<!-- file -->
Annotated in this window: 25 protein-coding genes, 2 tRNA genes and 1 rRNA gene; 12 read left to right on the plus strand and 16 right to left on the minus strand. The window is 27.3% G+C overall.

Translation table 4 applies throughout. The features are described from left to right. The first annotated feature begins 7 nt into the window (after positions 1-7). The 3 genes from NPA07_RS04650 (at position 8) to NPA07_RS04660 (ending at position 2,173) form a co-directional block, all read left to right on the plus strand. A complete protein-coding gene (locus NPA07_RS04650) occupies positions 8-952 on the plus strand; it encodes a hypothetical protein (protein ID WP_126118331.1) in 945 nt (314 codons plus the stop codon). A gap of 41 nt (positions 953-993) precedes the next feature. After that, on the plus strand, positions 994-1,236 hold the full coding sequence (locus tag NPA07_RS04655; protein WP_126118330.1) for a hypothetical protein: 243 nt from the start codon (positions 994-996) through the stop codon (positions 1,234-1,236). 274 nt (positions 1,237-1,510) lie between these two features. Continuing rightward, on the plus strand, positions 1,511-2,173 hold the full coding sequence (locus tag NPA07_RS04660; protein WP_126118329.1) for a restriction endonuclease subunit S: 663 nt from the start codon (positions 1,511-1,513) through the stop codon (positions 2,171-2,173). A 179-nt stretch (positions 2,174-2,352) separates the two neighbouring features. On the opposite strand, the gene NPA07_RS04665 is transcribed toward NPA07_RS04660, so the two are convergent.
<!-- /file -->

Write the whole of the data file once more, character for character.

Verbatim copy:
Annotated in this window: 25 protein-coding genes, 2 tRNA genes and 1 rRNA gene; 12 read left to right on the plus strand and 16 right to left on the minus strand. The window is 27.3% G+C overall.

Translation table 4 applies throughout. The features are described from left to right. The first annotated feature begins 7 nt into the window (after positions 1-7). The 3 genes from NPA07_RS04650 (at position 8) to NPA07_RS04660 (ending at position 2,173) form a co-directional block, all read left to right on the plus strand. A complete protein-coding gene (locus NPA07_RS04650) occupies positions 8-952 on the plus strand; it encodes a hypothetical protein (protein ID WP_126118331.1) in 945 nt (314 codons plus the stop codon). A gap of 41 nt (positions 953-993) precedes the next feature. After that, on the plus strand, positions 994-1,236 hold the full coding sequence (locus tag NPA07_RS04655; protein WP_126118330.1) for a hypothetical protein: 243 nt from the start codon (positions 994-996) through the stop codon (positions 1,234-1,236). 274 nt (positions 1,237-1,510) lie between these two features. Continuing rightward, on the plus strand, positions 1,511-2,173 hold the full coding sequence (locus tag NPA07_RS04660; protein WP_126118329.1) for a restriction endonuclease subunit S: 663 nt from the start codon (positions 1,511-1,513) through the stop codon (positions 2,171-2,173). A 179-nt stretch (positions 2,174-2,352) separates the two neighbouring features. On the opposite strand, the gene NPA07_RS04665 is transcribed toward NPA07_RS04660, so the two are convergent.